Least Healthy City in Every State

Print Email

Source: Curtis Palmer from Vestavia Hills (Birmingham), Alabama, USA / Wikimedia Commons

1. Gadsden, Alabama
> Premature death rate: 556.3 per 100,000
> Adult obesity rate: 36.8%
> Adult smoking rate: 23.1%
> Median household income: $41,152

Gadsden, Alabama is the least healthy metro area in one of the least healthy states. While nationwide 336 in every 100,000 Americans die before age 75, in Alabama, the premature death rate is 469 deaths per 100,000 residents, the third most of any state. In Gadsden, the premature death rate is even higher, at 556 in every 100,000 residents, the second highest premature death rate in Alabama and the third highest in the nation.

A number of environmental and socioeconomic factors may contribute to the negative health outcomes in Gadsden. Just 43.6% of metro area adults have access to opportunities for physical activity, the smallest share of any city in Alabama, and 34.2% do not exercise — the largest share. The typical household earns just $41,152 a year, one of the lowest median household incomes of any city nationwide.

Source: JonnyNoTrees / Getty Images

2. Anchorage, Alaska
> Premature death rate: 347.7 per 100,000
> Adult obesity rate: 28.6%
> Adult smoking rate: 15.8%
> Median household income: $82,203

Anchorage has the worst health outcomes of the two metro areas in Alaska. The city’s premature death rate of 348 per 100,000 residents is greater than the rate in the Fairbanks metro area of 330 premature deaths per 100,000 residents, yet less than the national rate of 336 premature deaths per 100,000 Americans.

Violent crime can induce physical and mental stress, discourage physical activity, and contribute to worse health outcomes overall. In 2016, there were 1,115 violent crimes reported per 100,000 residents in Anchorage, far more than the violent crime rate of 669 per 100,000 in Fairbanks and the second most of any U.S. metro area.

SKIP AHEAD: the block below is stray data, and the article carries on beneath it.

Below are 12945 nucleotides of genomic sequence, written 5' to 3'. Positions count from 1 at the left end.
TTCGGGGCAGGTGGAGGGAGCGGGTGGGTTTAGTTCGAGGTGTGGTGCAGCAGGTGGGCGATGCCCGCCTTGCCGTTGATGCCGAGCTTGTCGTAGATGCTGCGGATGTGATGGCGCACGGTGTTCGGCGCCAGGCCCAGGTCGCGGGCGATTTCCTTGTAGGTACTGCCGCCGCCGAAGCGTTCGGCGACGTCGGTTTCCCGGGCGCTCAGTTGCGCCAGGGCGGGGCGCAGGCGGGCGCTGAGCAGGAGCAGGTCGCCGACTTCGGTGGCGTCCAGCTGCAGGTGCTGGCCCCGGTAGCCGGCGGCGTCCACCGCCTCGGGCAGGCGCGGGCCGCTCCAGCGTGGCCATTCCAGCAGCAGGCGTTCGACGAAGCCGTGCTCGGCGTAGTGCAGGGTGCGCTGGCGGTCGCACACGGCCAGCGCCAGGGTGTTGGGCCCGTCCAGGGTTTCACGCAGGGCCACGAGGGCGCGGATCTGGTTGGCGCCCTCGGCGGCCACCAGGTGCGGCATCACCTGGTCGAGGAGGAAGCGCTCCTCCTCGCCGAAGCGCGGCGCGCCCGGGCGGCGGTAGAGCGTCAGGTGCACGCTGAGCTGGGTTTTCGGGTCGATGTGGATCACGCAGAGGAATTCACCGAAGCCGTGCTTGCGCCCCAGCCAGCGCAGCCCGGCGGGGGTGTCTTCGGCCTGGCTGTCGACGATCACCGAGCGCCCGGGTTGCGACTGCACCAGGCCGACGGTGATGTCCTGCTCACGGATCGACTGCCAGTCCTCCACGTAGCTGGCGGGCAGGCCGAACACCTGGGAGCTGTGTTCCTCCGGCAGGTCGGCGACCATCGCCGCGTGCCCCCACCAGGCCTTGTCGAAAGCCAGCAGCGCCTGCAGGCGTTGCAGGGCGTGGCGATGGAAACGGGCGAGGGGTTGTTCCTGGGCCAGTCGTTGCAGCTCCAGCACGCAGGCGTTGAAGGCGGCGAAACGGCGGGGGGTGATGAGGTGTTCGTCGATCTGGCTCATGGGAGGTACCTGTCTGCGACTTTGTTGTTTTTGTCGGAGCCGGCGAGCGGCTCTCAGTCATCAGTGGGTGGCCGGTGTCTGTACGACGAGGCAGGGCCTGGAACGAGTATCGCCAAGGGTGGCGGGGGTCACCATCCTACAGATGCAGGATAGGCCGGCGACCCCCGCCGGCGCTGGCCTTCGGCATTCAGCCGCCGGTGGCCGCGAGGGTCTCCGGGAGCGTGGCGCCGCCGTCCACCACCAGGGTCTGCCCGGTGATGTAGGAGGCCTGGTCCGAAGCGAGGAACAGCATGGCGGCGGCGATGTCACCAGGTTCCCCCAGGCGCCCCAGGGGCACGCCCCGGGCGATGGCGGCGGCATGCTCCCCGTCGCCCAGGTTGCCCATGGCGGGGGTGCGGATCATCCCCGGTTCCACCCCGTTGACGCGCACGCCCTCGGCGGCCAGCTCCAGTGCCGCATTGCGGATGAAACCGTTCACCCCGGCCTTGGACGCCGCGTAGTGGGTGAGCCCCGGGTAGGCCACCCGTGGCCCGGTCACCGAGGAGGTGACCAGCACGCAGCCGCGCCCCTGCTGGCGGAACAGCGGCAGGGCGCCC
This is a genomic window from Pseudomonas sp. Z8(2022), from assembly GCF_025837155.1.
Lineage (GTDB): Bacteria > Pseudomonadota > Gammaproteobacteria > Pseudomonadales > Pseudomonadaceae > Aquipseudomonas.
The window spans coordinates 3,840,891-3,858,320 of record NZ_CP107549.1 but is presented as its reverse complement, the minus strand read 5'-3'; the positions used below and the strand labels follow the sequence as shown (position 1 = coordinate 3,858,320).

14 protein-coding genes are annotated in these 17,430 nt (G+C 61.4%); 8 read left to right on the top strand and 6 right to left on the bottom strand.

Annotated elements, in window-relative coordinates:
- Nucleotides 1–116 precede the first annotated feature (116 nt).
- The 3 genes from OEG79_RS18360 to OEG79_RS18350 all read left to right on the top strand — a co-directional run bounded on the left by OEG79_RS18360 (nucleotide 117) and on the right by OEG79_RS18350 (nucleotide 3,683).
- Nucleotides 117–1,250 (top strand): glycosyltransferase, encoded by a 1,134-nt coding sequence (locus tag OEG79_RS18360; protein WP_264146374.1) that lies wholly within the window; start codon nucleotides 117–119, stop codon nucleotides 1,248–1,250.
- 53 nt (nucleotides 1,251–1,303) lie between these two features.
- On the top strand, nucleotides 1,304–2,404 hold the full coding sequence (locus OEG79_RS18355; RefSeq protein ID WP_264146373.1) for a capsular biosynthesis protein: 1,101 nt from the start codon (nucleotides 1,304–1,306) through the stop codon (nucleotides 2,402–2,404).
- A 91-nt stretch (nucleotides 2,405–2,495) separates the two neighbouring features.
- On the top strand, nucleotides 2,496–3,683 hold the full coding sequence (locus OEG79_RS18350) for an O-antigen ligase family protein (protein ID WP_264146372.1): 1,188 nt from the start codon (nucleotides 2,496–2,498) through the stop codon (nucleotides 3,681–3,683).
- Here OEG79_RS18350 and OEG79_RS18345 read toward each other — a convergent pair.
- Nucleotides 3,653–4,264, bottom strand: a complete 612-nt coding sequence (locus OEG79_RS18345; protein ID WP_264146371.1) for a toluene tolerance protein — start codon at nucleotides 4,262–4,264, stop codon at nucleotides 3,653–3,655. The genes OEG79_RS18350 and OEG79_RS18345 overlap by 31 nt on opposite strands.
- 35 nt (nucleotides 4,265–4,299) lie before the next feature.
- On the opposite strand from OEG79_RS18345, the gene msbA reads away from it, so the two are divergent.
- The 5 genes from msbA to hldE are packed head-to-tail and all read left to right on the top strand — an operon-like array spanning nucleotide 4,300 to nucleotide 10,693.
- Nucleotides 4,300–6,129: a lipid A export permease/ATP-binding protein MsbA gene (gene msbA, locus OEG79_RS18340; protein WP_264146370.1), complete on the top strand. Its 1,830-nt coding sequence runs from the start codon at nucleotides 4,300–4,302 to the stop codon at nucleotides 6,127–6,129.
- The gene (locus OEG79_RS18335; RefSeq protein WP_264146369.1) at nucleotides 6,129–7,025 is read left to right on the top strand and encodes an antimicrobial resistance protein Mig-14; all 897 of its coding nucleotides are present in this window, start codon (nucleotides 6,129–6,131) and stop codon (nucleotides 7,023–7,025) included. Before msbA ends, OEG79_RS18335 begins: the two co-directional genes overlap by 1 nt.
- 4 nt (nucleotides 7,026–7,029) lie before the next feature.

Source: Fiftythreenorth / Getty Images

3. Lake Havasu City-Kingman, Arizona
> Premature death rate: 503.1 per 100,000
> Adult obesity rate: 30.4%
> Adult smoking rate: 20.0%
> Median household income: $42,423

While Phoenix, Prescott, and Tucson, Arizona are some of the healthier metro areas nationwide, the state is also home to one of the least healthy cities in the country. In the Lake Havasu City-Kingman metro area, 503 in every 100,000 residents die before age 75, the highest premature death rate in Arizona and the ninth highest of any U.S. city.

Lake Havasu City residents also report the worst health behaviors in Arizona by far. Some 20.0% of adult residents smoke, far more than the 14.7% state and 17.0% national smoking rates. While just 20.2% of adults throughout Arizona do not exercise — one of the smaller shares of any state — in Lake Havasu City some 30.1% of adults report no leisure-time physical activity, one of the largest shares of any U.S. metro area.

Source: Paul Sableman / Wikimedia Commons

4. Pine Bluff, Arkansas
> Premature death rate: 537.8 per 100,000
> Adult obesity rate: 40.5%
> Adult smoking rate: 22.1%
> Median household income: $37,076

In Arkansas, one of the least healthy states, just one metro area has a lower incidence of premature death than the nation as a whole. Statewide, some 458 in every 100,000 residents die before age 75, the sixth highest premature death rate of any state and higher than the national figure of 336 per 100,000. In the Pine Bluff metro area, 538 in every 100,000 residents die before age 75, the highest premature death rate in Arkansas and fourth highest of U.S. cities.

People earning higher incomes have greater access to health care, can afford healthier food, may have more time to exercise, and have better health outcomes overall. In Pine Bluff, the typical household earns just $37,076 a year, the least of any city in Arkansas and over $20,000 less than the national median of $57,617. Some 21.8% of metro area residents live in poverty, the highest poverty rate of cities in the state and one of the highest in the nation.

Source: LPETTET / Getty Images

5. Bakersfield, California
> Premature death rate: 391.9 per 100,000
> Adult obesity rate: 31.6%
> Adult smoking rate: 16.2%
> Median household income: $49,903

While San Jose and San Francisco are some of the healthiest metro areas in the country, and California is one of the healthiest states overall, some cities in the state report far worse health outcomes than the nation as a whole. In Bakersfield, 392 in every 100,000 residents die before age 75, the third highest premature death rate in California and far higher than the state’s premature death rate of 269 in every 100,00 residents. Some 24.0% of adults in the area report being in fair or poor health, the fifth largest share in California and larger than the state’s share of 17.5%.

Bakersfield’s status as the least healthy city in California is largely due to its poor health behaviors. Some 16.2% of adults smoke and 23.6% of adults do not exercise, each the largest share in California — yet not far from the national smoking rate of 17.0% and inactivity rate of 23.0%.